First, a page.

Mykasa Robinson, Louisville: She has started just seven games this season but makes this list as the quintessential "do the little things" player whose calling card is defense. Louisville star Dana Evans credits Robinson with bringing scrappiness to what is perennially one of the ACC's top defenses. Robinson has played 35 and 32 minutes in Louisville's past two games, getting eight rebounds in each.

Anna Wilson, Stanford: Coach Tara VanDerveer often says after games how key Wilson is to the Cardinal's defense. The fifth-year senior has become a full-time starter thanks to her defense; she credits her experience and preparation. This is one of the Cardinal's best defensive teams; they lead the Pac-12 in scoring defense (54.2 PPG) and have held four of their past five foes below 50 points.

Weekly superlatives

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Louisville's Evans cans clutch 3 in the last minute

Louisville guard Dana Evans knocks down the clutch 3-pointer giving the Cardinals a 4-point lead with under a minute remaining.

Player of the week: Dana Evans, Louisville

Yes, the Cardinals are expected to drop from the No. 1 ranking after their first loss of the season, but Evans was brilliant in that game and in Louisville's wins over Boston College and Notre Dame. The reigning ACC player of the year averaged 26.3 points, 3.0 rebounds and 3.7 assists. And as she showed again with her five points in the final minutes of the 71-65 win over the Irish, crunch time is Evans time.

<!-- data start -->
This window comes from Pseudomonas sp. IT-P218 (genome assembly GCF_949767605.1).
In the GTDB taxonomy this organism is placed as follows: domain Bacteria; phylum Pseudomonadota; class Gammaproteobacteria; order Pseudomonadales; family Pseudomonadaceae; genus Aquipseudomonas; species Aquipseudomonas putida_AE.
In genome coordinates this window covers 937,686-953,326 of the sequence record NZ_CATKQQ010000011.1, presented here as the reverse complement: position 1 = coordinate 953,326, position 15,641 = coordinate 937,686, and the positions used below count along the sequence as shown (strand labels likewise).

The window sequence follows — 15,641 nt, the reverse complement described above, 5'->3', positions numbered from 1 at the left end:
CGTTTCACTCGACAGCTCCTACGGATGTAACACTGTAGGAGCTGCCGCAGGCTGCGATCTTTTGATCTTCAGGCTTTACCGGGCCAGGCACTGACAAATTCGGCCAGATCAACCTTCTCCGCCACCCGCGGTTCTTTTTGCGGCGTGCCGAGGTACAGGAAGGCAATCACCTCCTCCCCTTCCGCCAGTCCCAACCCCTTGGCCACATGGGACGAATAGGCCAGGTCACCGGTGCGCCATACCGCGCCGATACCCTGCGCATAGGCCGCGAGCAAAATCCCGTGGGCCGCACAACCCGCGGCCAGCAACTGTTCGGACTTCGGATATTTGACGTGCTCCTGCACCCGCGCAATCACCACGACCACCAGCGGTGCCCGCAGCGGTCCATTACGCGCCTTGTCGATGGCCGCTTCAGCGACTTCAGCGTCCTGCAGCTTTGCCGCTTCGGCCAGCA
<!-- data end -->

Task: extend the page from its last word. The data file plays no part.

Shoutouts also to Iowa's Caitlin Clark (30, 30) and UConn's Paige Bueckers (32, 30), freshmen guards who each hit the 30-point mark twice.

Team of the week: Northwestern

The Wildcats upset No. 11 Ohio State with a strong defensive effort, holding the Buckeyes to 57 points, their second-lowest total this season. Veronica Burton just missed a triple-double with 20 points, 15 rebounds and nine assists. Then Northwestern followed that with a 63-60 win at Michigan State, with Burton getting 19 points and fellow guard Lindsey Pulliam 22. The Wildcats have won seven of their past eight.

Coach of the week: Aaron Johnston, South Dakota State

Both the No. 23 Jackrabbits and rival South Dakota came into their back-to-back weekend games undefeated in the Summit League. But South Dakota State prevailed 64-45 on Friday, and 80-75 on Saturday (both games were at the Jackrabbits' Frost Arena). Junior forward Myah Selland continued her terrific season with a combined 43 points and 10 assists. And Johnston -- who is in his 21st season in Brookings, South Dakota -- keeps on rolling. His squad lost just five conference games over the past three years and, at 8-0, is looking to run the table this season.

Win of the week: North Carolina

Wearing dark blue, not Carolina blue, uniforms at home on Sunday -- they looked sharp -- the Tar Heels beat the team that knocked off the No. 1 team last Monday. In a big rivalry game, North Carolina got a key victory for its NCAA tournament hopes, upsetting No. 4 NC State 76-69. The Tar Heels still have some work to do, as they're 9-8 and had lost six of seven before Sunday. But this is a good win to have on their résumé.